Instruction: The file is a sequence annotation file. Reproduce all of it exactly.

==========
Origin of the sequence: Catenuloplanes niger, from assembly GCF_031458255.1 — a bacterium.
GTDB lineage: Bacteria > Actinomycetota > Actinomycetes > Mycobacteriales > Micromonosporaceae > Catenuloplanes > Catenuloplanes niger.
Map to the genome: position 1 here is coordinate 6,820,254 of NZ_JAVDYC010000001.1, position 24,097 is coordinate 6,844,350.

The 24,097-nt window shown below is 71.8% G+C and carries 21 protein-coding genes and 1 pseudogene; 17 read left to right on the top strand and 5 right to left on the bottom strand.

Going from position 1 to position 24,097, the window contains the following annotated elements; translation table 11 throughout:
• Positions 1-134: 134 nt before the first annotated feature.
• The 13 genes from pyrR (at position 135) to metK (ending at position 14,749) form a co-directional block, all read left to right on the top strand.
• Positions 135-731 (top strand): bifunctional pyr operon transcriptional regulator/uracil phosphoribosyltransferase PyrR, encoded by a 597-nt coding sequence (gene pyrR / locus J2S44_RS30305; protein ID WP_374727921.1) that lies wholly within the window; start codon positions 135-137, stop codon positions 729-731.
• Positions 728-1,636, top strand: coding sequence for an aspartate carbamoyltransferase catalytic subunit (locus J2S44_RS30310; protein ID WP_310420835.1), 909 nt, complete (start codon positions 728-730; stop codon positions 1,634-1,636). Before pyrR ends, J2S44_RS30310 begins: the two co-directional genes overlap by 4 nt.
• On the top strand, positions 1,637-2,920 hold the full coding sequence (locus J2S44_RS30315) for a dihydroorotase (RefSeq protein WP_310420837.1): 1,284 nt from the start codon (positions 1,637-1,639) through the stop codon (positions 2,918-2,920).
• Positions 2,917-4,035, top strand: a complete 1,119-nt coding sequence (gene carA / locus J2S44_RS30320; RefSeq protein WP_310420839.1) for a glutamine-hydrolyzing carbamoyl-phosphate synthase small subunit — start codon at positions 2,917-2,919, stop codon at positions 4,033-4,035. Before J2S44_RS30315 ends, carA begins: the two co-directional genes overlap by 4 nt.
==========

Origin of the sequence: Catenuloplanes niger, from assembly GCF_031458255.1 — a bacterium.
GTDB lineage: Bacteria > Actinomycetota > Actinomycetes > Mycobacteriales > Micromonosporaceae > Catenuloplanes > Catenuloplanes niger.
Map to the genome: position 1 here is coordinate 6,820,254 of NZ_JAVDYC010000001.1, position 24,097 is coordinate 6,844,350.

The 24,097-nt window shown below is 71.8% G+C and carries 21 protein-coding genes and 1 pseudogene; 17 read left to right on the top strand and 5 right to left on the bottom strand.

Going from position 1 to position 24,097, the window contains the following annotated elements; translation table 11 throughout:
• Positions 1-134: 134 nt before the first annotated feature.
• The 13 genes from pyrR (at position 135) to metK (ending at position 14,749) form a co-directional block, all read left to right on the top strand.
• Positions 135-731 (top strand): bifunctional pyr operon transcriptional regulator/uracil phosphoribosyltransferase PyrR, encoded by a 597-nt coding sequence (gene pyrR / locus J2S44_RS30305; protein ID WP_374727921.1) that lies wholly within the window; start codon positions 135-137, stop codon positions 729-731.
• Positions 728-1,636, top strand: coding sequence for an aspartate carbamoyltransferase catalytic subunit (locus J2S44_RS30310; protein ID WP_310420835.1), 909 nt, complete (start codon positions 728-730; stop codon positions 1,634-1,636). Before pyrR ends, J2S44_RS30310 begins: the two co-directional genes overlap by 4 nt.
• On the top strand, positions 1,637-2,920 hold the full coding sequence (locus J2S44_RS30315) for a dihydroorotase (RefSeq protein WP_310420837.1): 1,284 nt from the start codon (positions 1,637-1,639) through the stop codon (positions 2,918-2,920).
• Positions 2,917-4,035, top strand: a complete 1,119-nt coding sequence (gene carA / locus J2S44_RS30320; RefSeq protein WP_310420839.1) for a glutamine-hydrolyzing carbamoyl-phosphate synthase small subunit — start codon at positions 2,917-2,919, stop codon at positions 4,033-4,035. Before J2S44_RS30315 ends, carA begins: the two co-directional genes overlap by 4 nt.